Now, I’ll admit, I wasn’t so kind to this paint in this post when I first tried it, but it’s grown on me.   It really is very good paint that leaves a relatively smooth finish. Plus, this one gallon has lasted me through many a project.   I ended up doing 3-4 thin and even coats with a foam roller to get everything perfectly uniform (3 on the doors, 4 on the unit).  I used a 2 1/2 inch angled brush for the crevices and to edge the units.   My favorite is the Wooster brush… it just covers so well and with great accuracy.

Once all was said and done, I let everything cure for 5 days before putting it all back together.   I usually wait at least a week to be sure, but my impatience got to me this time (baddiyer!).

So you don’t have to scroll back up, here’s the before again…

And here she is now…

This view from the dining space is now SO much brighter…

Being that it started out here..

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And this view of the living room is less brown now as well…

What’s funny is, I’d totally planned on filling in the middle hardware holes and drilling new ones at more traditional placements, but once I found the streamline knobs from Anthropologie and tried them out, I decided to keep the holes as is.

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Both Joey and I were sold.   They just looked so cool in the middle of the door.  Sleek.  Different.   Color me shocked by this revelation.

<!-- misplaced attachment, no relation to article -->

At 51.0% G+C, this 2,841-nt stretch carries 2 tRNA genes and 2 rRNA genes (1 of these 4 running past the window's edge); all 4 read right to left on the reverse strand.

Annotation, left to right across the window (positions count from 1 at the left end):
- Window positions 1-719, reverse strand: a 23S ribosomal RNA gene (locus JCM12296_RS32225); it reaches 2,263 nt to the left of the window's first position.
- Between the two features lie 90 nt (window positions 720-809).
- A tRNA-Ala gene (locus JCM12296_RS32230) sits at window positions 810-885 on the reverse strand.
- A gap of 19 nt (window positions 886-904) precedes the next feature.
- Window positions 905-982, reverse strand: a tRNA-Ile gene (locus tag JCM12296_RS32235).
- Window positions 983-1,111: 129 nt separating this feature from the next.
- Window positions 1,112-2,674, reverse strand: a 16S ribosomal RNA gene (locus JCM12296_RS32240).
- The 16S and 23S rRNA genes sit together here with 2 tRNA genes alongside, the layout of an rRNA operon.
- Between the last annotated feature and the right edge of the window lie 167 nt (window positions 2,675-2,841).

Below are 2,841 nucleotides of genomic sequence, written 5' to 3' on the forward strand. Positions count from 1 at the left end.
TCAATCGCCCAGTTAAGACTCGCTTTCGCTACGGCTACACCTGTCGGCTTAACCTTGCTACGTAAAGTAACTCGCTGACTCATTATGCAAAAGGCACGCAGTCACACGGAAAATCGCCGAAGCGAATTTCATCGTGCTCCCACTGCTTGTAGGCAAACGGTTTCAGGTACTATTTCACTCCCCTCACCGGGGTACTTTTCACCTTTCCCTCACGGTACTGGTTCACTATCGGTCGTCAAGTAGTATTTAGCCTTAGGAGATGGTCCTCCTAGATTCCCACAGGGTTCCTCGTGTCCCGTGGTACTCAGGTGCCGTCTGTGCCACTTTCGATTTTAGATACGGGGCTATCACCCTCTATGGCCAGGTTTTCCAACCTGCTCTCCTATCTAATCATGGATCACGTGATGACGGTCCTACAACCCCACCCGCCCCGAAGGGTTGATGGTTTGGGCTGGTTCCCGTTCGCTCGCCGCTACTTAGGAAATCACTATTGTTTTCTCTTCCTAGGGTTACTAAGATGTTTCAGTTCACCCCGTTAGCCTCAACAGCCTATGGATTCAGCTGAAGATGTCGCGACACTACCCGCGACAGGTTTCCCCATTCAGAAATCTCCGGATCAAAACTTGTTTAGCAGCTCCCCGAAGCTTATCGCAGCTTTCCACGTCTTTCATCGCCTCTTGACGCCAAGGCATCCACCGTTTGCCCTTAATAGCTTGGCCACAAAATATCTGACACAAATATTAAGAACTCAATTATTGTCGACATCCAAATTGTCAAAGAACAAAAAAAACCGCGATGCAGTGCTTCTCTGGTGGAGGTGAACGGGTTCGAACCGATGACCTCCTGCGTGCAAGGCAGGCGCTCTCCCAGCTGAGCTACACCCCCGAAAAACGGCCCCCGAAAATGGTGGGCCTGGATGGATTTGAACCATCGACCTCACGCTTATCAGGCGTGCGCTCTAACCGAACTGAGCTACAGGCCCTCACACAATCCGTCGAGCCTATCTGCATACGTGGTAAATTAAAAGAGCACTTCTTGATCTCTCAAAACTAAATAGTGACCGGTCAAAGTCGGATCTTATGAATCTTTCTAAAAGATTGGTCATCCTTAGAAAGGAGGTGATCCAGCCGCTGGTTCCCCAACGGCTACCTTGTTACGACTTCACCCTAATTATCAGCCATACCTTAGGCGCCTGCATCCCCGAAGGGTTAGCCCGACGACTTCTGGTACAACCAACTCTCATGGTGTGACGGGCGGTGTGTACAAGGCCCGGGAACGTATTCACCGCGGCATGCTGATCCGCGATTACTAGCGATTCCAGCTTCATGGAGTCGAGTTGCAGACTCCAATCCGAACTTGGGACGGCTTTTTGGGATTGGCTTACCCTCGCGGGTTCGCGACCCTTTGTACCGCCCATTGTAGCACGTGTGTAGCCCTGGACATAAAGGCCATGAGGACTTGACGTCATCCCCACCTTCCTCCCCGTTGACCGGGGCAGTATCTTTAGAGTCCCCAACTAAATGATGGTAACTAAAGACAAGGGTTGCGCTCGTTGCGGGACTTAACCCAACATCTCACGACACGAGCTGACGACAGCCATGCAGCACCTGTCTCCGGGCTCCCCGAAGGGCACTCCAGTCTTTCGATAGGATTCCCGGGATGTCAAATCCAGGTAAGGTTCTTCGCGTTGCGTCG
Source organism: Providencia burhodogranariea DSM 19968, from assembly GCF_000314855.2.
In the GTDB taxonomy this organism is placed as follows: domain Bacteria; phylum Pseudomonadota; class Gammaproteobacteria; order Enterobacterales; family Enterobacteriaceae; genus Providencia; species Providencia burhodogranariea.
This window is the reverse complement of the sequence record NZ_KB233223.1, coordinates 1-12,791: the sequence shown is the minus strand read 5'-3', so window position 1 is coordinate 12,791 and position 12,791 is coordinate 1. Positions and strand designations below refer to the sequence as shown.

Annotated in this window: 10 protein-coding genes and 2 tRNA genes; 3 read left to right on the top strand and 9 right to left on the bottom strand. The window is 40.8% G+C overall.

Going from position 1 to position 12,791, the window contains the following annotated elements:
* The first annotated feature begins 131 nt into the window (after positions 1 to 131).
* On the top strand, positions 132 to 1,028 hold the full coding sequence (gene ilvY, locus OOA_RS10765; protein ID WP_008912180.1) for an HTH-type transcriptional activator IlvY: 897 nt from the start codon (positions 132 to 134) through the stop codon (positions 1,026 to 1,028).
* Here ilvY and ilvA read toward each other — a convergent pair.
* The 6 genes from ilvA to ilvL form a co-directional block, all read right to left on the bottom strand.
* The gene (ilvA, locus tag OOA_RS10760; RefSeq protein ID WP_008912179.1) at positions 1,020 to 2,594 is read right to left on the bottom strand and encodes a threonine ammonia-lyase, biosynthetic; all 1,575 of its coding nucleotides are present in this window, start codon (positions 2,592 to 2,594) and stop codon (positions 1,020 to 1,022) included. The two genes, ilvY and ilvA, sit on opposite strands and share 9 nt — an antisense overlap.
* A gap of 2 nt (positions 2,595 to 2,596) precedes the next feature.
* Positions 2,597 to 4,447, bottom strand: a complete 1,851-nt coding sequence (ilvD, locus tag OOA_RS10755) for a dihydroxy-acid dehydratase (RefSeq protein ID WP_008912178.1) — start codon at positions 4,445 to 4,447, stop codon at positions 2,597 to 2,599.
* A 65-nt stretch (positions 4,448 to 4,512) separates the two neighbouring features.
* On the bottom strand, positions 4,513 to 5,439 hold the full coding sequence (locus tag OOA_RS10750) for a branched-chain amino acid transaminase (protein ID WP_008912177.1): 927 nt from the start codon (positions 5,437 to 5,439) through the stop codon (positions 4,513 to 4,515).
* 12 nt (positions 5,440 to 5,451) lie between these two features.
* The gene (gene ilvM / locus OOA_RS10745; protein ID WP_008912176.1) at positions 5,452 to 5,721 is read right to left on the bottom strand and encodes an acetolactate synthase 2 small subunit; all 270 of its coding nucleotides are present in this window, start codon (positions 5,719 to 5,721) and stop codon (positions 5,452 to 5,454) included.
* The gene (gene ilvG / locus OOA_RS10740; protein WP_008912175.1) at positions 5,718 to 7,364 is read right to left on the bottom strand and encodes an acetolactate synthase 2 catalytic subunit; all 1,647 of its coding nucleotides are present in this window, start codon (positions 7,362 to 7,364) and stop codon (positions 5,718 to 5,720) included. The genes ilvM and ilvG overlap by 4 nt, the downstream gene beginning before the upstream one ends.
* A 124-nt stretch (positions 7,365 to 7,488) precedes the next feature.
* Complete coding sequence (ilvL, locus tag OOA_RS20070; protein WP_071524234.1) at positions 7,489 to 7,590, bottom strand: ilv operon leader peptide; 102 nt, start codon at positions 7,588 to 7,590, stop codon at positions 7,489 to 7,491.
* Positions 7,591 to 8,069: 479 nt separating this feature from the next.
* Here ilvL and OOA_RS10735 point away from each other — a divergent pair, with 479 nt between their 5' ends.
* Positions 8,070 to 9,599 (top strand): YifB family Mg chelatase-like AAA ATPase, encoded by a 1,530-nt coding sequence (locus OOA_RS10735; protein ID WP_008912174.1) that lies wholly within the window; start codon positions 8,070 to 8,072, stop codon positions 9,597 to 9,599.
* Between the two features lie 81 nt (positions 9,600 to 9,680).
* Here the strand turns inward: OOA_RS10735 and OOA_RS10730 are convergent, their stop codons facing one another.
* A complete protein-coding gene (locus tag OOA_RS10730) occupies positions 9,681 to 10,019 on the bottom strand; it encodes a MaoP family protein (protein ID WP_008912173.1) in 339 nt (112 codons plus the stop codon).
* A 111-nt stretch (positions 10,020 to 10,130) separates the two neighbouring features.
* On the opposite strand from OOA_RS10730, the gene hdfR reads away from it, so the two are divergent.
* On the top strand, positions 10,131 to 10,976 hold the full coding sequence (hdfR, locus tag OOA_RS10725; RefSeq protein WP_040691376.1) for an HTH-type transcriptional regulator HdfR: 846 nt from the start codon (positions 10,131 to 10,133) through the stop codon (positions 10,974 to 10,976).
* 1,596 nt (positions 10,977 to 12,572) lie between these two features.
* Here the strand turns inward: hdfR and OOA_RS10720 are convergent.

Seriously, though.  Aren’t they snazzy?  And I have to admit… I feel pretty swanky now that I own something from Anthropologie.  Heehee!  Are you impressed by my trendiness??  😉   The knobs were a bit pricier than I’m used to at $6 a pop, but they MAKE the piece.  In my eyes it was totally worth the splurge. Plus, this makeover was pretty cheap overall since I already had the paint and primer.  And I decided to reuse the original hinges since they meshed with the new knobs (which was another money-saver).

I just love how the units now contrast with the fireplace, making both elements pop in their own way…

As for styling, I tried to keep it simple to prevent the unit from becoming too busy.  I used mainly neutral colors with a few pops to tie everything in to the surrounding rooms…

I couldn’t be happier about how these built-ins turned out.   They’re light, bright, but still have some of that 1970’s charm.   And now they royally put our wet-bar to shame…

Being that this guy is on the opposite wall in the same room, he’ll be painted next to match.  And I have a fun idea to try with the counter top as well.  Things are happening, guys.   Things are happening…   😉

And now I’m signing off… Until next time!  🙂

TDC Before and After
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11 thoughts on “Paint the town white

  1. What a transformation! It makes such a difference now that it’s not competing with the fireplace. I’m so impressed by your re-finishing skills. You save yourself so much money!

  2. OH my goodness I LOVE how this turned out! You’re so right – it was meant to be white. And the hardware is perfection. I’m basically in love with everything about this!